There is significant concern about Chronic Fatigue Syndrome, also known as CFS. In fact, there are criteria patients must meet in order to be diagnosed with Chronic Fatigue Syndrome. Receiving the diagnosis may be difficult for some patients because the guidelines for diagnosing are very specific. The fatigue must have been present at least six consecutive months and the corresponding symptoms must have developed after the fatigue. A clear definition of Chronic Fatigue Syndrome, its symptoms, and treatment options will help sufferers get a clearer understanding of the syndrome.
What is Chronic Fatigue?
The basic definition of Chronic Fatigue Syndrome does not make sufferers feel much better. The syndrome is unexplained and is marked by weakness, fatigue, muscle pain, lethargy, trouble sleeping, and even fever and swollen lymph nodes. There is no known cause for the fatigue that is present in an individual that has no relation to over-exertion and is not rectified by rest.
Some of the symptoms associated with Chronic Fatigue Syndrome have been discussed. However, there is a very long list. There are a variety of symptoms that patients are very aware of and then there are other symptoms only doctors seem to notice. Regardless, when the symptoms are present for a period of time for no apparent cause and seem to have no remedy then Chronic Fatigue Syndrome is a frequent diagnosis.
Some of the frequent symptoms of Chronic Fatigue Syndrome include:
-Swollen Lymph nodes
Frequently Chronic Fatigue Syndrome begins during periods when individuals have been sick, under a tremendous amount of stress, or for no apparent reason at all. Many individuals have noted that after bouts with the flu, mono, a cold, bronchitis, hepatitis, and other similar illnesses CFS arises. Unfortunately, Chronic Fatigue Syndrome persists for months, sometimes coming and going and other times constantly affecting the patient. Other illnesses begin to clear up after a few days or weeks, but Chronic Fatigue Syndrome sticks around with no clear cause.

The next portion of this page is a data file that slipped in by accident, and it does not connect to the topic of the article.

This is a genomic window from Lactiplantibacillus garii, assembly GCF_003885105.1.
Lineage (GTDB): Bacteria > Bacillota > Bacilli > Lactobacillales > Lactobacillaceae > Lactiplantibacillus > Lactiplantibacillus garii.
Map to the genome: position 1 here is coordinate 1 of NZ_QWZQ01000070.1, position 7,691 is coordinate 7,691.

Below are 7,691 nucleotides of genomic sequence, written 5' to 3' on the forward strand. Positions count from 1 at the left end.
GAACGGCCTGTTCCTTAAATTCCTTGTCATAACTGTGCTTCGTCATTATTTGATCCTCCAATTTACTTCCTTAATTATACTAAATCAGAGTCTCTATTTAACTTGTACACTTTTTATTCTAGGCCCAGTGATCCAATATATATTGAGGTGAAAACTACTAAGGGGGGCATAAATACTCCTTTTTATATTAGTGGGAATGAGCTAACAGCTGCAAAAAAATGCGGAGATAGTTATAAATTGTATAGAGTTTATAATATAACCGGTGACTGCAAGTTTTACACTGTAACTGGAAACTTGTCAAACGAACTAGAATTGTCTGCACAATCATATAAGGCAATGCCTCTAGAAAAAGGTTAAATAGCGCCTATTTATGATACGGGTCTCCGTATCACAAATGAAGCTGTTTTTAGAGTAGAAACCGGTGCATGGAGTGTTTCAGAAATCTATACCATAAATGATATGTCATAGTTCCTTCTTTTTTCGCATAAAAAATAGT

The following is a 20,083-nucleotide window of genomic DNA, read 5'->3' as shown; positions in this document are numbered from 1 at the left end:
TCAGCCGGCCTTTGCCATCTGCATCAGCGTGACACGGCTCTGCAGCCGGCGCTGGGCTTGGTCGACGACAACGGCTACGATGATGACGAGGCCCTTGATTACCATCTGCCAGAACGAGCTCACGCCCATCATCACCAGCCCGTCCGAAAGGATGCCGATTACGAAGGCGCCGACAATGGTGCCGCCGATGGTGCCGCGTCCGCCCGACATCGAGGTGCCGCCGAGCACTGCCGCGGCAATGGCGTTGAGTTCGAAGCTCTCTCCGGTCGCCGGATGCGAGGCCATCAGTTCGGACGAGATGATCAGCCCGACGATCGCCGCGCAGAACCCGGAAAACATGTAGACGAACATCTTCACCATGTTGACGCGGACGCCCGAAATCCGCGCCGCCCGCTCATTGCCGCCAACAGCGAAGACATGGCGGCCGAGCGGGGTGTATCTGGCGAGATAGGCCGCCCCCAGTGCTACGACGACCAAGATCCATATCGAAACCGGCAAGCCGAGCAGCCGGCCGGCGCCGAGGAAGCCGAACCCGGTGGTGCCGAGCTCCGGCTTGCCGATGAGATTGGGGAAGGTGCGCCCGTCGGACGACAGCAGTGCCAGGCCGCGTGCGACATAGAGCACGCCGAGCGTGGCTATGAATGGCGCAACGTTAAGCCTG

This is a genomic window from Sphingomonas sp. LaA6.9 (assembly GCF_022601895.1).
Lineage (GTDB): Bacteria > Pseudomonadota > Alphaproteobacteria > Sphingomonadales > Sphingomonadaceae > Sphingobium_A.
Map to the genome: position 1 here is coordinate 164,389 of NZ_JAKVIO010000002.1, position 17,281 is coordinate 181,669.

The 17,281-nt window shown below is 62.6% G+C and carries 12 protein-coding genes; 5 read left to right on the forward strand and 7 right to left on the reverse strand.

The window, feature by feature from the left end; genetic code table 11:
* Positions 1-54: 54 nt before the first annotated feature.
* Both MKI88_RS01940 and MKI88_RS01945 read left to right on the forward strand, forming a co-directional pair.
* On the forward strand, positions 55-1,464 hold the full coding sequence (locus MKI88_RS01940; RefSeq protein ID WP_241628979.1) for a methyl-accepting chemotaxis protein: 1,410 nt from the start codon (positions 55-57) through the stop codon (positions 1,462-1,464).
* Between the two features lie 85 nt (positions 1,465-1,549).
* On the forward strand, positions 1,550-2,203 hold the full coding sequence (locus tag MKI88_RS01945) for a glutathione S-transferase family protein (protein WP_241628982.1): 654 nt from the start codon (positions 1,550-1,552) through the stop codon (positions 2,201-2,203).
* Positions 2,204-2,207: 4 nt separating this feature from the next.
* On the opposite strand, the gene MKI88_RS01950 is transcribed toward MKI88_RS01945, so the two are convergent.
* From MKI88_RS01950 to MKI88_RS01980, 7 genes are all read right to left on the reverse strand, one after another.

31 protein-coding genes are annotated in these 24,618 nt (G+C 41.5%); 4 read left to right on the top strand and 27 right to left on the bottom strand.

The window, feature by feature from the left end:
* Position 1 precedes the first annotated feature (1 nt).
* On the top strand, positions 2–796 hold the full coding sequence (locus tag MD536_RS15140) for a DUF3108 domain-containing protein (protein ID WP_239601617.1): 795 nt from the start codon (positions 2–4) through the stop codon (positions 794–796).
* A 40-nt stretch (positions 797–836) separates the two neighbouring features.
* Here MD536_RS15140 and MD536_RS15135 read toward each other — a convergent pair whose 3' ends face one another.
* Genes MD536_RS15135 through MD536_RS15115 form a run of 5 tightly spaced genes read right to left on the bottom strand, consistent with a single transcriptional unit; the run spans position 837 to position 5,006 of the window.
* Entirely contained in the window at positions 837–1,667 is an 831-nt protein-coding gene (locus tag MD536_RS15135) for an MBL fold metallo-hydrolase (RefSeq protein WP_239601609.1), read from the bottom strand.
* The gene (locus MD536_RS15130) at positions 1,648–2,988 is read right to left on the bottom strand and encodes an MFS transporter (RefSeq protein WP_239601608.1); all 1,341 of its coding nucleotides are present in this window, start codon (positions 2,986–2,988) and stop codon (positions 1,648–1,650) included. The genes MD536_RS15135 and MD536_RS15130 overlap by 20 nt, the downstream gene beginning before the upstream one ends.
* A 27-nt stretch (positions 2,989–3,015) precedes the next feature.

Diagnosing Chronic Fatigue
Doctors find it very difficult to diagnose Chronic Fatigue Syndrome. The reason why is because so many of its symptoms are symptoms of other illnesses. This is why many doctors like to see patients with the same symptoms that began after the fatigue for at least six months before giving a diagnosis. Obviously, sufferers of Chronic Fatigue Syndrome find the lack of an early diagnosis difficult to bear on top of their symptoms. However, doctors like to rule out diseases like Lupus and Multiple Sclerosis, as well as other diseases, before diagnosing Chronic Fatigue.
Additionally, researchers and doctors are becoming more aware of Chronic Fatigue Syndrome and are more likely to make an earlier diagnosis based on fewer symptoms than ever before. That is not to say that Chronic Fatigue Syndrome is easy to diagnose, because it is not. However increased awareness and new definitions are helping doctors and patients of Chronic Fatigue each and every day.
The treatment options for Chronic Fatigue Syndrome are varied and include alternative as well as prescription alternatives.
Some of the alternative care management options for Chronic Fatigue Syndrome include avoiding stress and undertaking light exercise. Other treatment options that work for some individuals include massage, aquatic therapy, chiropractic therapy, yoga, self hypnosis, tai chi, and even acupuncture. Psychotherapy has also proven helpful to sufferers of Chronic Fatigue Syndrome because it helps sufferers learn to cope with their symptoms.
Prescription treatment options for Chronic Fatigue Syndrome have not been approved by the FDA. There are however other prescription medications that are used to treat the symptoms presented with Chronic Fatigue. Frequently, the primary use of the medicine is secondary and its side effects are what benefit Chronic Fatigue sufferers. Medicines like antifungals, antidepressants, antivirals, cardiac drugs, antihistamines, immunoglobulins, corticoids, anti-inflammatories, and anti-convulsants among others are frequently prescribed to CFS sufferers.
Do You Have CFS?
If you are worried you have Chronic Fatigue Syndrome or have some of the above stated symptoms for months on end then you should make an appointment with your physician. It is a good idea to keep a journal of your symptoms, when they began, and if new ones appear. This will help your doctor make the proper diagnosis and help receive some relief from your symptoms sooner.